On the first possession after subbing in, Banton patiently dribbled along the arc, surveying the defense and biding his time for the play to develop. His patience was rewarded with a defensive three-second violation. Later in the quarter, Banton lost track of McConnell and TJ scored an easy bucket on the baseline. Nurse said post-game that he’s been impressed with Banton’s openness to feedback and never making the same mistake twice. A couple minutes later, after the coaching staff warned Banton that that was McConnell’s favourite spot, Dalano showed how quickly he learned (and how long he is) by blocking TJ from a similar distance.

Manning up couldn’t have been exemplified any better than by Fred VanVleet. We’re five games into the season and Freddie has already had games with career-highs in assists (17 vs. Chicago) and offensive rebounds and rebounds (4 and 10, respectively, vs. Indiana). Before the season began, he was christened the new leader of the team once Kyle Lowry departed. He’s taken that honour to heart and is making more “Lowry-like” winning plays. Dig a little deeper and you’ll see a future All-Star with no hesitation to battle with the big boys. Check out each of his four offensive rebounds (one, two, three, four). None of those were long rebounds. All of them show Fred’s willingness to out-jump, out-position, or out-hustle a bevy of Pacers in the paint.

When Indiana whittled a 20-point deficit down to 10, FVV took matters into his own hands. With the shot clock winding down, VanVleet raced towards the rim with Sabonis breathing down his neck before making a difficult layup in traffic. On the next possession, he took advantage of one of the few NBA players NOT taller than him, draining a stepback jumper. One play later, it was salami and cheese time (sorry, I really wanted to use that after the Chicago game. Love you Swirsky!)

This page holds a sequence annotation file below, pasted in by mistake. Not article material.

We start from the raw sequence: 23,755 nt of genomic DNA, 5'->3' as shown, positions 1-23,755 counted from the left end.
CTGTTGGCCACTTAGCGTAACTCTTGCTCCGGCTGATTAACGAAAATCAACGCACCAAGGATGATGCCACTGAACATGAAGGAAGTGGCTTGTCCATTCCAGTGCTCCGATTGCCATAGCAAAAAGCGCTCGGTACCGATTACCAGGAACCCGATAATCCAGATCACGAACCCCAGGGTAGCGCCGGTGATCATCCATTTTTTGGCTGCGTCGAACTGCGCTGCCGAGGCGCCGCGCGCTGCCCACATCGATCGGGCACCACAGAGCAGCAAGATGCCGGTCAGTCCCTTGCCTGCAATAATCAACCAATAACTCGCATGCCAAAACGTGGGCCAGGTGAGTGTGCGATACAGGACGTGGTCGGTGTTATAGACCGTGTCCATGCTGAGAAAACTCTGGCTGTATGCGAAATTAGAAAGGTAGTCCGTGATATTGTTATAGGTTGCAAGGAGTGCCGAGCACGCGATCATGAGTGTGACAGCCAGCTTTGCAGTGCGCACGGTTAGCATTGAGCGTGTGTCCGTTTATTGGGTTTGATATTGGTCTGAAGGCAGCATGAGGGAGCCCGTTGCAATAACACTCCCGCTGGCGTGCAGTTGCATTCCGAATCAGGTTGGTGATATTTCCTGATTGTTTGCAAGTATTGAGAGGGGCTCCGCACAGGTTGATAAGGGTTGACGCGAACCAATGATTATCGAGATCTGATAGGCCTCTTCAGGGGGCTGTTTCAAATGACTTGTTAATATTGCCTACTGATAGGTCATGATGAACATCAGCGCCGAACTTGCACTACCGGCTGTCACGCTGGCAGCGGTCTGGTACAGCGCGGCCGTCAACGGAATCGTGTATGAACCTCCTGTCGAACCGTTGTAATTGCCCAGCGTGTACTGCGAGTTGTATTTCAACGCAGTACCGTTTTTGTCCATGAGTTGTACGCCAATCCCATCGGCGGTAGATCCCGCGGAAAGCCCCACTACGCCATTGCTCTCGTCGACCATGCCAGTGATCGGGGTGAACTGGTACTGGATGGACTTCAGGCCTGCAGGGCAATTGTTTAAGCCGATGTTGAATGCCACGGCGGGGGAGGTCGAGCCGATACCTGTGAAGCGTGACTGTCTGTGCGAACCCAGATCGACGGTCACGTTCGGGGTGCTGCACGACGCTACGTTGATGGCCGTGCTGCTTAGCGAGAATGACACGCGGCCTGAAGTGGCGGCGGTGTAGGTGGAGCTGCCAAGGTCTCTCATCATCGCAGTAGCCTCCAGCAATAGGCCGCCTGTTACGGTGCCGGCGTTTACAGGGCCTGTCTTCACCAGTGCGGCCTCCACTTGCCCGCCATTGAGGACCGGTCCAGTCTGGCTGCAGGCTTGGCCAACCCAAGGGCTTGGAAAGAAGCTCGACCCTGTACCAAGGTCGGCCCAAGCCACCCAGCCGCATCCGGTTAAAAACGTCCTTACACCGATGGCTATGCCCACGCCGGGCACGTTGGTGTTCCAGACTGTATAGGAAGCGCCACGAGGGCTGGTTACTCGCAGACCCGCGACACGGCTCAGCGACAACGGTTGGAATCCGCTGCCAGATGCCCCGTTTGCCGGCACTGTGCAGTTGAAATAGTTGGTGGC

Oh right. Scottie Barnes! Many many words will be written for many years about how amazing Barnes is on both ends of the floor. As it pertains to Nurse’s message of manning up, I’d like to present to the court these pieces of evidence.

Suffice it to say, Nurse’s pre-game message was heard loud and clear. The Raptors entered the game ranked first in offensive rebounds (16.3) and fourth in steals (10.0). Last night they corralled 16 boards on the offensive glass and gobbled up 18 steals. Indiana has a pair of All-Star calibre twin towers in Sabonis and Turner, yet it was Toronto that owned the paint (58-40 points in the paint) as well as second-chance points (33-21).

It’s still early in the season but it’s safe to say that Toronto has a top-5 defense that will force turnovers and keep opponents under 100 on many nights. When shots are falling, transition is humming, and boards are being crashed, there’s enough offense to be competitive in every game.

I didn’t get a chance to ask Nick which direction he thinks the team is headed, but I can guess what his answer would have been.

“Man. Up!”